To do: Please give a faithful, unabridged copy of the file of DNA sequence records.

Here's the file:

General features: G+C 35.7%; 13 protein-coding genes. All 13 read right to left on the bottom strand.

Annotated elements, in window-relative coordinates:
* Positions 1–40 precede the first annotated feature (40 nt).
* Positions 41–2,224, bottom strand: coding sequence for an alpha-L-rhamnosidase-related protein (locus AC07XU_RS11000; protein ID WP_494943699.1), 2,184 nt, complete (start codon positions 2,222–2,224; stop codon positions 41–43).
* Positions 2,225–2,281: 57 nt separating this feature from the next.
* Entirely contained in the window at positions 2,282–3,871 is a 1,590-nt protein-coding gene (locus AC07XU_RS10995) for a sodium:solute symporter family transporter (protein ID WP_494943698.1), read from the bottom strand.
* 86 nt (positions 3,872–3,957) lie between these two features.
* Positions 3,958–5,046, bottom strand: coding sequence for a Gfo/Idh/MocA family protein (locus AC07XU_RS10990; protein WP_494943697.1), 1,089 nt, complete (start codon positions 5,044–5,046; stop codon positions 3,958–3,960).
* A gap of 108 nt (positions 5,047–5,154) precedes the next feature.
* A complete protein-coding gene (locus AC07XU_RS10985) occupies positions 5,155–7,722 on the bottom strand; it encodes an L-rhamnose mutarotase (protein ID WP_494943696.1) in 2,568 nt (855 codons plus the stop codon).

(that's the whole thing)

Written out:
General features: G+C 35.7%; 13 protein-coding genes. All 13 read right to left on the bottom strand.

Annotated elements, in window-relative coordinates:
* Positions 1–40 precede the first annotated feature (40 nt).
* Positions 41–2,224, bottom strand: coding sequence for an alpha-L-rhamnosidase-related protein (locus AC07XU_RS11000; protein ID WP_494943699.1), 2,184 nt, complete (start codon positions 2,222–2,224; stop codon positions 41–43).
* Positions 2,225–2,281: 57 nt separating this feature from the next.
* Entirely contained in the window at positions 2,282–3,871 is a 1,590-nt protein-coding gene (locus AC07XU_RS10995) for a sodium:solute symporter family transporter (protein ID WP_494943698.1), read from the bottom strand.
* 86 nt (positions 3,872–3,957) lie between these two features.
* Positions 3,958–5,046, bottom strand: coding sequence for a Gfo/Idh/MocA family protein (locus AC07XU_RS10990; protein WP_494943697.1), 1,089 nt, complete (start codon positions 5,044–5,046; stop codon positions 3,958–3,960).
* A gap of 108 nt (positions 5,047–5,154) precedes the next feature.
* A complete protein-coding gene (locus AC07XU_RS10985) occupies positions 5,155–7,722 on the bottom strand; it encodes an L-rhamnose mutarotase (protein ID WP_494943696.1) in 2,568 nt (855 codons plus the stop codon).